The Guardian and BBC are both going to fight against a bit by Appleby to force disclosure of the Paradise papers.
Some 380 journalists working on 96 media organisations around the world shared the leak of millions of documents in order to investigate tax avoidance activities involving offshore companies.
- July 19, 2018
- July 18, 2018
- July 18, 2018
According to The Guardian, Appleby is suing both it and the BBC for breach of confidence. And it said to be demanding the disclosure of any documents which informed The Guardian’s reporting.
A spokesperson for The Guardian said: “We can confirm that a claim has been issued against the Guardian. The claim does not challenge the truth of the stories we published. Instead it is an attempt to undermine our responsible public interest journalism and to force us to to disclose documents that we regard as journalistic material.
“This claim could have serious consequences for investigative journalism in the UK. Ninety-six of the world’s most respected media organisations concluded there was significant public interest in undertaking the Paradise Papers project and hundreds of articles have been published in recent weeks as a result of the work undertaken by partners. We will be defending ourselves vigorously against this claim as we believe our reporting was responsible and a matter of legitimate public interest.”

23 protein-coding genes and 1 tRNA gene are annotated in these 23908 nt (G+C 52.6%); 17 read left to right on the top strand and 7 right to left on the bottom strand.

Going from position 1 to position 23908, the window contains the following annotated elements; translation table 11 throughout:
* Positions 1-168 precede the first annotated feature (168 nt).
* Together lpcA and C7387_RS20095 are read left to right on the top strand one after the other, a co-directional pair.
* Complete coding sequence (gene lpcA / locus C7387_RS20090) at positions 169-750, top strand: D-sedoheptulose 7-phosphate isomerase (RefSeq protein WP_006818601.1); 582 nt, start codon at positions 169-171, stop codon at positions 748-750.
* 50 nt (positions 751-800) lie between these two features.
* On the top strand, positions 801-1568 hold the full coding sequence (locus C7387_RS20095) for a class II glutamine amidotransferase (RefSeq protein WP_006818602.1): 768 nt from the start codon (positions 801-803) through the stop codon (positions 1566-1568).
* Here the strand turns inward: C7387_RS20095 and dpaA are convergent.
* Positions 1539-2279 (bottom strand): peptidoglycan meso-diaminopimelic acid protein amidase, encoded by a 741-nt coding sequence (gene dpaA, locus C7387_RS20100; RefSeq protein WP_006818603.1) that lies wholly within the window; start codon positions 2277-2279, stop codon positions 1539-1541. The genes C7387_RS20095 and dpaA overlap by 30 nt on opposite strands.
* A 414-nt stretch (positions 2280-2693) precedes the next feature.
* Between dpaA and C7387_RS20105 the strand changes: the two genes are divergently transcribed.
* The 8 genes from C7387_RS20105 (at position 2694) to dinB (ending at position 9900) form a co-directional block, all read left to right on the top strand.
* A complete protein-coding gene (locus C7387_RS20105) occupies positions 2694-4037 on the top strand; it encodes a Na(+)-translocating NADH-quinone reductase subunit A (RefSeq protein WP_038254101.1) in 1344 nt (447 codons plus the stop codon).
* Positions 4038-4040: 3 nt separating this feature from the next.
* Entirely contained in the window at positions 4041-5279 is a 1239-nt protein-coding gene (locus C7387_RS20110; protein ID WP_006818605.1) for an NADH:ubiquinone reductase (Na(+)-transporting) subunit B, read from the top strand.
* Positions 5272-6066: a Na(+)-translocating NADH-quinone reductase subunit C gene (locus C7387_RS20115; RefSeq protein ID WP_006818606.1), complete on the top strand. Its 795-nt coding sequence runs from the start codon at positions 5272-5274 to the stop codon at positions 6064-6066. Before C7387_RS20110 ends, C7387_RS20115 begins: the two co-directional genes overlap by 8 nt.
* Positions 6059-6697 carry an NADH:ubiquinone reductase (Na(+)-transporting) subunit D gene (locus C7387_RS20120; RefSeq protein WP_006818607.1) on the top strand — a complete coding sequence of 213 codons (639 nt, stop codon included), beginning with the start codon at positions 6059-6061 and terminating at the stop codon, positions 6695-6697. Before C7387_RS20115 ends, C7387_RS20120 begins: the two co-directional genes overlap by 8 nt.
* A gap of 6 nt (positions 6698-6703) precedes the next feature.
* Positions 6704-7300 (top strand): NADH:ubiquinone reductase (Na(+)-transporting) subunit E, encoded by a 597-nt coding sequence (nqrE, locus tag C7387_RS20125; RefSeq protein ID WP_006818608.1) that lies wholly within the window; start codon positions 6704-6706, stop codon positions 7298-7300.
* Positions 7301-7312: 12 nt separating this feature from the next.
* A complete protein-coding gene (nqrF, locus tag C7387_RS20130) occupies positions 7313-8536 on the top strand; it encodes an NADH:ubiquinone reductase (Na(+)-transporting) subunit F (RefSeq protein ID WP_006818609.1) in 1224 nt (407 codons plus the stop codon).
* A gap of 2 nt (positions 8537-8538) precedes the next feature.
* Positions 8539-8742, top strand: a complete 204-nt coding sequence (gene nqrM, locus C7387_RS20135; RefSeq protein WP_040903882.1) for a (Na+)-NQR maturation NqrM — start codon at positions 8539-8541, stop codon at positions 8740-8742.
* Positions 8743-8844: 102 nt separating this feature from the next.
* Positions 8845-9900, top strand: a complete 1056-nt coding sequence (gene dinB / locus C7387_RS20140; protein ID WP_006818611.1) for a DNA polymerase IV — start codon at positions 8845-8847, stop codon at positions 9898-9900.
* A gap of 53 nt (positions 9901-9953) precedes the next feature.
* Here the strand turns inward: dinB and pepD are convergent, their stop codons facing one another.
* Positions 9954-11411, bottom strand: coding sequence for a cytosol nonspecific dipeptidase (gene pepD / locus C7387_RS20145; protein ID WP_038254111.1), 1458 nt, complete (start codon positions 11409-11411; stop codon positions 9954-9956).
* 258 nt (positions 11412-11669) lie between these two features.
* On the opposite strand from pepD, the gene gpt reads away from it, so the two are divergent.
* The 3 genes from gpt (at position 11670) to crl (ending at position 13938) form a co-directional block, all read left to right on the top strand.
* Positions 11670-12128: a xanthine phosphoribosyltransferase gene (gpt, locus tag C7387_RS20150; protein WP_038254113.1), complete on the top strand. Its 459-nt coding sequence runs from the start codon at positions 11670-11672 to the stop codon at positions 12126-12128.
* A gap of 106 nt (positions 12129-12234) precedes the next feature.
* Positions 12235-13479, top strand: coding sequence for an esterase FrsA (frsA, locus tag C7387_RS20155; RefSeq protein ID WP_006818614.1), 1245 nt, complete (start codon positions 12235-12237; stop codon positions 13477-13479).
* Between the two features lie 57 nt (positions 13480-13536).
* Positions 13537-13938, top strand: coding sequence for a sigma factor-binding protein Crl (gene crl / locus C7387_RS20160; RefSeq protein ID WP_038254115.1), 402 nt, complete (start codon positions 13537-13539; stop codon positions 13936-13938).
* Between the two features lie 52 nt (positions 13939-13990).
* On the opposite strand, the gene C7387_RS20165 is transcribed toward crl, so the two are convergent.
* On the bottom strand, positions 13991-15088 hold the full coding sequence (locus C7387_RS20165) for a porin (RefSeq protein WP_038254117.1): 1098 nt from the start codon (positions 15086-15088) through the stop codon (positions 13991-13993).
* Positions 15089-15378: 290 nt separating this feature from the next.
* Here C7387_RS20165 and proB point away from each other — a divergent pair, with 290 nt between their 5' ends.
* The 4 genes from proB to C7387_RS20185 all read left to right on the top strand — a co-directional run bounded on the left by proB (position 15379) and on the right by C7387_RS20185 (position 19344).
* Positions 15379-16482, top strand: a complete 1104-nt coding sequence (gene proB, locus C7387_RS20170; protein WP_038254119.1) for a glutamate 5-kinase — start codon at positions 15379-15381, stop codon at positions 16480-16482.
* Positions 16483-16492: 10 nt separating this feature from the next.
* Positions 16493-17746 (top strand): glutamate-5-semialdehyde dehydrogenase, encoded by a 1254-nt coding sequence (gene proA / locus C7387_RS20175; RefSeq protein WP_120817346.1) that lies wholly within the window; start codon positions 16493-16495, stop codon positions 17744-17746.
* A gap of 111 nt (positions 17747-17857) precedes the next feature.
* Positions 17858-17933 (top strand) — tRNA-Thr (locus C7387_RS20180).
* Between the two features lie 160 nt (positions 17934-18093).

A BBC spokesperson said: “The BBC will strongly defend its role and conduct in the Paradise Papers project. Our serious and responsible journalism is resulting in revelations which are clearly of the highest public interest and has revealed matters which would otherwise have remained secret. Already we are seeing authorities taking action as a consequence.”
Appleby told The Guardian: “Our overwhelming responsibility is to our clients and our own colleagues who have had their private and confidential information taken in what was a criminal act. We need to know firstly which of their – and our – documents were taken.
“We would want to explain in detail to our clients and our colleagues the extent to which their confidentiality has been attacked. Despite repeated requests the journalists have failed to provide to us copies of the stolen documents they claim to have seen. For this reason, Appleby is obliged to take legal action in order to ascertain what information has been stolen.”